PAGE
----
The 10 Best Book Covers of October
In Praise of Jackets as Sweater-Weather Arrives
Another month of books, another month of book covers. This month, as the leaves turned in the real world, I found myself drawn not only the rich autumnal shades you might expect, but also to restrained black and white, with only a few outliers in between. As always, though, I like it when things get weird. Below, my favorite book covers from October.
It’s fun, for one thing, and like all the best book covers it’s also intriguing—but the real genius for me is the inclusion of the shadow created by “a novel” (and no other shadows).
Everything about this cover sings: the hyper-saturation, the vintage collage vibes, the newsprint-esque stippling, the carefully placed flames, the way the text travels across the field, conveying a sense of drama and rhythm.
The illustration is the centerpiece here, of course, but Ratchford sets it off perfectly (and cheekily) with the color story and text treatment—I love the contrast between the hot pink title (the letters ever-so-slightly askew—chef’s kiss) and the elegant cursive of the author and extra text.
This is another cover that frames a piece of art to great effect—the left aligned text balances the weight of the sleeping figures, the pink is expertly chosen, and the pale color of the word “Pessimists” really ties the room together.
I’m always a sucker for a single-object book cover—especially when the object becomes the cover itself, in a way, as this one does. Plus, you can’t beat that green.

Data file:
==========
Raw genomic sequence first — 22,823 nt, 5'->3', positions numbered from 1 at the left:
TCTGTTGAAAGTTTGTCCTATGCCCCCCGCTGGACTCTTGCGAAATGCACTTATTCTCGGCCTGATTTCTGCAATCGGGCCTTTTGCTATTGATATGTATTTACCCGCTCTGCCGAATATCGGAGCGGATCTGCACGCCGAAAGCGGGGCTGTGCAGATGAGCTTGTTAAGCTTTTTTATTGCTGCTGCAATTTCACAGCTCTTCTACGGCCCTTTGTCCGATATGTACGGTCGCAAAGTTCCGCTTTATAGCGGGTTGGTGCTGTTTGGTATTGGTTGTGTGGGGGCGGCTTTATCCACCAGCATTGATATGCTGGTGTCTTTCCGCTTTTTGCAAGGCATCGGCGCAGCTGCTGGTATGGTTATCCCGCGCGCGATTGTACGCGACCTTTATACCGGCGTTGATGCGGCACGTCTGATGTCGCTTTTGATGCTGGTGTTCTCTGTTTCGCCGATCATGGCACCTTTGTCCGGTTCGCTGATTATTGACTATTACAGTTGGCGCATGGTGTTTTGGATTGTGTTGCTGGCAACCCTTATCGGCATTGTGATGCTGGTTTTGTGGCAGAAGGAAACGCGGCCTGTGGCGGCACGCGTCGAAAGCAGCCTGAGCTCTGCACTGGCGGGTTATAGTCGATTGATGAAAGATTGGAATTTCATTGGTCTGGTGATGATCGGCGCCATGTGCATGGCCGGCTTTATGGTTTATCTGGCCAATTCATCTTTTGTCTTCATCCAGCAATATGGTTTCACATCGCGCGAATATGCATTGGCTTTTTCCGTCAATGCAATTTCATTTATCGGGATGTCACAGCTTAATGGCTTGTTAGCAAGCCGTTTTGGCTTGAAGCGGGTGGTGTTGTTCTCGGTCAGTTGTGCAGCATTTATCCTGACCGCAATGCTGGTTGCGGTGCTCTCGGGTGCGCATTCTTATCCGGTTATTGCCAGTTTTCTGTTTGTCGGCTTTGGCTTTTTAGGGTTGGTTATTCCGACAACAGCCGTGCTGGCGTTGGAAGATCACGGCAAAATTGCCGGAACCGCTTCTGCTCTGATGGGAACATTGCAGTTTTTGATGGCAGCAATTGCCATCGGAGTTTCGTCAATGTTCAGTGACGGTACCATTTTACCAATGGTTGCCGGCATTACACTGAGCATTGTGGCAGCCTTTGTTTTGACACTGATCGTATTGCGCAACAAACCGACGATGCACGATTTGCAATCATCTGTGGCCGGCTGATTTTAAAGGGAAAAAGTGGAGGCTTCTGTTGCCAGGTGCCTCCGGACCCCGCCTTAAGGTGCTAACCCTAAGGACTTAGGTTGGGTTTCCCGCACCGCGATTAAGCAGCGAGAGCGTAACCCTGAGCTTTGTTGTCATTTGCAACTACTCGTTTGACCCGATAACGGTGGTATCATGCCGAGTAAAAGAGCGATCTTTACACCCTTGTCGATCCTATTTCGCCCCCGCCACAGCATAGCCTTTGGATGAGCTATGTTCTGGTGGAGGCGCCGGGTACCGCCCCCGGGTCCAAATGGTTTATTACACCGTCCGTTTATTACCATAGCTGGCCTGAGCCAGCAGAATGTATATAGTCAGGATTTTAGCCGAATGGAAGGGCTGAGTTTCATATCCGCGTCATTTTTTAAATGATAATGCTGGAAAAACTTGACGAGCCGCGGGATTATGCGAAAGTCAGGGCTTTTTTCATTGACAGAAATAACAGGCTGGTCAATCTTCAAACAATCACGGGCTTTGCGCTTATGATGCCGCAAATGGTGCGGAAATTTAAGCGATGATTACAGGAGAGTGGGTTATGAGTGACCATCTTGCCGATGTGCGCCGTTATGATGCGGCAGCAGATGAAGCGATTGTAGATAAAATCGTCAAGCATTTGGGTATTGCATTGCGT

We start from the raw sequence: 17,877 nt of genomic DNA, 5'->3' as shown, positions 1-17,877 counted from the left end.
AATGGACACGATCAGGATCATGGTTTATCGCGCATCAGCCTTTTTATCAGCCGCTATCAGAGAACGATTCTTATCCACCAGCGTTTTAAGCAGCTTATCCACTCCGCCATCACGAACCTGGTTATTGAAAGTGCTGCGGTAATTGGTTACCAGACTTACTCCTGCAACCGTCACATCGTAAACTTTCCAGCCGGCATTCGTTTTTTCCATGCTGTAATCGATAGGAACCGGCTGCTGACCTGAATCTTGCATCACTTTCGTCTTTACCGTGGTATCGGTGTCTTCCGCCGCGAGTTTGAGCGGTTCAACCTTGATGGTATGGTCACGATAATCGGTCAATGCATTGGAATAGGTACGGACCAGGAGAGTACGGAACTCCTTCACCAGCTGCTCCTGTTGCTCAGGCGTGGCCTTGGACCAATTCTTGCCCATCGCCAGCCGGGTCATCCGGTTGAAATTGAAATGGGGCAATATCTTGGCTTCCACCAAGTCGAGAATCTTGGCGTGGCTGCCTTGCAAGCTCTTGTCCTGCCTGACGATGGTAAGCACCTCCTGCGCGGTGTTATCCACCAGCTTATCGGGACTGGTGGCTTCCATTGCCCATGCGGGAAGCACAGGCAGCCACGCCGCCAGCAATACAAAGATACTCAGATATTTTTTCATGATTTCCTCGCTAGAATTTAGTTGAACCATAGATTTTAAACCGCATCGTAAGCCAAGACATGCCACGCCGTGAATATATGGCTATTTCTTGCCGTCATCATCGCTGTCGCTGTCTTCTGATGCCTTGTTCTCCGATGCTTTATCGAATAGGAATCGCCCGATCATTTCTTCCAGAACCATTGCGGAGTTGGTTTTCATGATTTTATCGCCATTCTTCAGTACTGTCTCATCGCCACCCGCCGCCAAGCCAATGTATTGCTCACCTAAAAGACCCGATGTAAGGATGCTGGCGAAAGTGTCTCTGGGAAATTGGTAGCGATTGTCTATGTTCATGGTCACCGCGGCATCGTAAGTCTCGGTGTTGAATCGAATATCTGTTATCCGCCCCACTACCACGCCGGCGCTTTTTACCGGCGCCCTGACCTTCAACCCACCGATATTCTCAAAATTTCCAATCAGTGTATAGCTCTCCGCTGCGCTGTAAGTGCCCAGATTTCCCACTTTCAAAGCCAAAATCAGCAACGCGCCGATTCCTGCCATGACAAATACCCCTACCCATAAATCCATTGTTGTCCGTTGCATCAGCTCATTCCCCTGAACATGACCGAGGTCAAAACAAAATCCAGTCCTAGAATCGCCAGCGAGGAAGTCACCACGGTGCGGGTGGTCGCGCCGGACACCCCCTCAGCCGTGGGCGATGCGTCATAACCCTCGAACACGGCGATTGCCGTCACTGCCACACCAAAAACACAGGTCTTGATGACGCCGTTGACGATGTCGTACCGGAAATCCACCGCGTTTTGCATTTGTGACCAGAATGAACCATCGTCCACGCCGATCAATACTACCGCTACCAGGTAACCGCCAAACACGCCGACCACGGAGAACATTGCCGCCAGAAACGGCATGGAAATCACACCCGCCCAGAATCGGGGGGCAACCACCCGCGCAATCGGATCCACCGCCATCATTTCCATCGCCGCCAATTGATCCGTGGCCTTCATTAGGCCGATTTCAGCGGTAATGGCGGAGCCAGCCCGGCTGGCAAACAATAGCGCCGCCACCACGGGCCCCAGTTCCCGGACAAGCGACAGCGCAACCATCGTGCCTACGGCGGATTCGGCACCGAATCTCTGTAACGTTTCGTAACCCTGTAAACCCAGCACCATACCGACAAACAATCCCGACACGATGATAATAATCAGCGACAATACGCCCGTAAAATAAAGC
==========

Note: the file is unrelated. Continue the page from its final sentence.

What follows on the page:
This cover is an example of how much you can do with very little—it’s a text-based book cover, with only a small illustration, but it has such a distinct sense of movement and depth, like an exquisite matchbox that you want to hang on your wall. Also, another saturated, vintage autumn-toned color story!
I find this image captivating—something about the intense texture of the clouds, and our distance from them as framed by the window. Wilkinson must agree, because she has given the image center stage, creating a frame for the frame, and adding the elegant, clever mirroring in the text.
And here’s another mirrored, minimalist cover—less lovely, but engaging all the same, and suggesting, appropriately for the book, a sort of folding of time and space.
This is an example of a book cover that is truly perfect for its book—what else would you want for a novel about Tekserve than a test print page? If you’re looking for a good time, I also recommend Shopsin’s website.
Honestly, it’s almost subversive, to go this vintage—it looks like some gorgeous wallpaper has grown a title and author. I love it.